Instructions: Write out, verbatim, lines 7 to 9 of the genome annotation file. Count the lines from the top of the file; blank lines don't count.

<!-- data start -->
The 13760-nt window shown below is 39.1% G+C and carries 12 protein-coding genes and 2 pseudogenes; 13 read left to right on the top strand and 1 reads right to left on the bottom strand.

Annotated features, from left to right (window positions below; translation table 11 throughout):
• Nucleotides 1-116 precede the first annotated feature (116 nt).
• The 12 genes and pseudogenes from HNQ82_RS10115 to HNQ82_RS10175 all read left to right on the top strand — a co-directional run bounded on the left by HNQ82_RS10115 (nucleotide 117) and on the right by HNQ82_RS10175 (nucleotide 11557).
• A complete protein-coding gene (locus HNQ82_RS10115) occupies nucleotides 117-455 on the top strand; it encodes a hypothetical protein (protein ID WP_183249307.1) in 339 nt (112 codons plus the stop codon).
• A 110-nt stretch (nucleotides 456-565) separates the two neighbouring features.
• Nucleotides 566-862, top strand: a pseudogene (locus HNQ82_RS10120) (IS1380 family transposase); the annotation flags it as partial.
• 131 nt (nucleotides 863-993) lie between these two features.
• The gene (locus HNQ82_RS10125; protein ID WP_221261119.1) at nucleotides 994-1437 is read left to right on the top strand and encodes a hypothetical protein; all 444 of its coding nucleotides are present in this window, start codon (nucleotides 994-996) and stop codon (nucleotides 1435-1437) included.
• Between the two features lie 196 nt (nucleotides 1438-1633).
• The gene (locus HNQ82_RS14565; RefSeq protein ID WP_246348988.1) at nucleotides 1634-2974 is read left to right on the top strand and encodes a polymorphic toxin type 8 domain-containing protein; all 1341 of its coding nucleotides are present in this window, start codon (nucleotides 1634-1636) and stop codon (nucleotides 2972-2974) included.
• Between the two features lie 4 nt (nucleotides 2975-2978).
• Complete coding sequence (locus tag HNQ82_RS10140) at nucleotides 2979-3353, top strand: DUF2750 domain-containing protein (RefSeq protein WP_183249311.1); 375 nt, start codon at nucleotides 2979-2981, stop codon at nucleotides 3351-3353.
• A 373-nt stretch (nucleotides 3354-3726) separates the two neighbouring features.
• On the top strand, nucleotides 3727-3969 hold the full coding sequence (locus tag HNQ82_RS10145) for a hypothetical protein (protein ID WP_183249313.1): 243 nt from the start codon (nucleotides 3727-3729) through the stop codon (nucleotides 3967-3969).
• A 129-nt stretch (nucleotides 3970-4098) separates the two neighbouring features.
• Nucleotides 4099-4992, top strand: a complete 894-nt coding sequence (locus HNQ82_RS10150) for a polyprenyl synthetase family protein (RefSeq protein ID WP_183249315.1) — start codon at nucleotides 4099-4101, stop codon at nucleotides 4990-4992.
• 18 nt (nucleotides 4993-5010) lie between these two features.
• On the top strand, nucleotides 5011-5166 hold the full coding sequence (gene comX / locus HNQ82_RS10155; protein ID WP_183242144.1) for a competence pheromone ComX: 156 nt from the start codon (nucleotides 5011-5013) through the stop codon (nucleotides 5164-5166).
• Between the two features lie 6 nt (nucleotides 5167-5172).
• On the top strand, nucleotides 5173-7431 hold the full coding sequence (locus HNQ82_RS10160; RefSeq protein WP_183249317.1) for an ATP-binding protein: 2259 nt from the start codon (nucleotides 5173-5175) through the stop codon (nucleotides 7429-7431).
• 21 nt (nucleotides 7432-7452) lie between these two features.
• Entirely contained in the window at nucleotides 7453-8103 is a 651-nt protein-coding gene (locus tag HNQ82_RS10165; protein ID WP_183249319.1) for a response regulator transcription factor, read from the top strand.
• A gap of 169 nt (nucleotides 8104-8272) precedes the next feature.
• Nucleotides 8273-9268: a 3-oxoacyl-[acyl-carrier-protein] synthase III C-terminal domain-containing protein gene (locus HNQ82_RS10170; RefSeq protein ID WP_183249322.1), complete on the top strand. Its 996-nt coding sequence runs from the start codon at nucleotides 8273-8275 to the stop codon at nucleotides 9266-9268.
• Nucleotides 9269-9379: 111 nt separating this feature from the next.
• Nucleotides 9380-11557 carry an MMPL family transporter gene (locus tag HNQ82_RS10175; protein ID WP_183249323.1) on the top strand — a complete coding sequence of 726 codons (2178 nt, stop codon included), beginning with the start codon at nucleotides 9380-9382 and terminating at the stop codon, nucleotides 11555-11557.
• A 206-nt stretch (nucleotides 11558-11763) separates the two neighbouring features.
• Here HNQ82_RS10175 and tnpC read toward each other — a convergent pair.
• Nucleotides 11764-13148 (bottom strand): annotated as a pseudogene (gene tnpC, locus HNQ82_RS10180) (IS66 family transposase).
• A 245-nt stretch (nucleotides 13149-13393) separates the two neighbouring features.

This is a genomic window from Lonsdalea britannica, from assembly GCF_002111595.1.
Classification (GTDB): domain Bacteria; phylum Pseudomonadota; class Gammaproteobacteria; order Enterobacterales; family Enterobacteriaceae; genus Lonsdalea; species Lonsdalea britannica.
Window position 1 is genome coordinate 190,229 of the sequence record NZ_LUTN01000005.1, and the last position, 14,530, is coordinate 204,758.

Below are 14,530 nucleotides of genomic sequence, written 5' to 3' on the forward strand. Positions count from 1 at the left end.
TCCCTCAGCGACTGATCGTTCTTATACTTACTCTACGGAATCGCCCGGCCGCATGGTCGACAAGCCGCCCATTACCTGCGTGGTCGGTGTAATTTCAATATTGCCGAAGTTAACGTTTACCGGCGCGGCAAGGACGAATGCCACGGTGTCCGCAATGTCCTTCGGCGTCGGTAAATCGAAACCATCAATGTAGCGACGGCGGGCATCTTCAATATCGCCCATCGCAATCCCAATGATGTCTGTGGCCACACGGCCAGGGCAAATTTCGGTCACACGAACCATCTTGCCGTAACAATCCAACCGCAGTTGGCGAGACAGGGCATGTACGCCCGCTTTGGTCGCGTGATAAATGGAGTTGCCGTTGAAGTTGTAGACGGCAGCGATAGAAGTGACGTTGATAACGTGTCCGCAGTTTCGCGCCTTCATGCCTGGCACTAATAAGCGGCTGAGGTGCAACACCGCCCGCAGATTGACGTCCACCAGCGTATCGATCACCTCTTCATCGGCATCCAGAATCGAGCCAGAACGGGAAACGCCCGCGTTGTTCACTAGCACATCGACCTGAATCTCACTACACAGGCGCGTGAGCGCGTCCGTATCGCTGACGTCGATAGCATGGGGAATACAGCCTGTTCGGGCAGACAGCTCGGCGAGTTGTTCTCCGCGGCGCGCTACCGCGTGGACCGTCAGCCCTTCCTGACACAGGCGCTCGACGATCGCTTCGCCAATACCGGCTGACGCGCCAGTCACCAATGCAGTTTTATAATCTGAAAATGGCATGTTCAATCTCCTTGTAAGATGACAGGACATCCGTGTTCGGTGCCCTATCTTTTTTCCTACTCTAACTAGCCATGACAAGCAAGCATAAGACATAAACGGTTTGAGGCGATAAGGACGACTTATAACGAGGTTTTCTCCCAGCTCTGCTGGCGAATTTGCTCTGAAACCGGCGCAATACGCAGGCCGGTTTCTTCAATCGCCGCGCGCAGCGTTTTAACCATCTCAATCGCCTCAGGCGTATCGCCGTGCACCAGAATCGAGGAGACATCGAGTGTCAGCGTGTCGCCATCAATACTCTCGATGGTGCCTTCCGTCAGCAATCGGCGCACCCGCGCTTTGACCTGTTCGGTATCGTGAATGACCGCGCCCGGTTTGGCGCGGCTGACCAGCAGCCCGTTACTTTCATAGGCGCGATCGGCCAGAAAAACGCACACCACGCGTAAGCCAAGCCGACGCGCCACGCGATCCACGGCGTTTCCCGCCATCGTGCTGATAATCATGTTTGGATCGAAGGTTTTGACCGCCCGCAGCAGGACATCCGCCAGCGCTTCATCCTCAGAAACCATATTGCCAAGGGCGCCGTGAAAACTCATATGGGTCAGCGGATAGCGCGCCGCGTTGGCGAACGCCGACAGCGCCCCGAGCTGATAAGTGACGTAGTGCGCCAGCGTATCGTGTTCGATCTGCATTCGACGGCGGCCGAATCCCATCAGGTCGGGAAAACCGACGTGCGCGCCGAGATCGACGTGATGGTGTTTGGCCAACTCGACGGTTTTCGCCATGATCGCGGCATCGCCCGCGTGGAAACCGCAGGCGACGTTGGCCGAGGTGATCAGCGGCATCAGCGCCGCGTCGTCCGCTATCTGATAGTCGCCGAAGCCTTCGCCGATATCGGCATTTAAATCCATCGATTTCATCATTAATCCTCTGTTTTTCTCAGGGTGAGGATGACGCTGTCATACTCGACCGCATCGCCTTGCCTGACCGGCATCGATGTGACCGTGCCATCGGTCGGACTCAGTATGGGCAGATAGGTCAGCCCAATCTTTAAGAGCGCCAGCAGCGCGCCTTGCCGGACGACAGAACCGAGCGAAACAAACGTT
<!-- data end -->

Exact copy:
• Nucleotides 566-862, top strand: a pseudogene (locus HNQ82_RS10120) (IS1380 family transposase); the annotation flags it as partial.
• 131 nt (nucleotides 863-993) lie between these two features.
• The gene (locus HNQ82_RS10125; protein ID WP_221261119.1) at nucleotides 994-1437 is read left to right on the top strand and encodes a hypothetical protein; all 444 of its coding nucleotides are present in this window, start codon (nucleotides 994-996) and stop codon (nucleotides 1435-1437) included.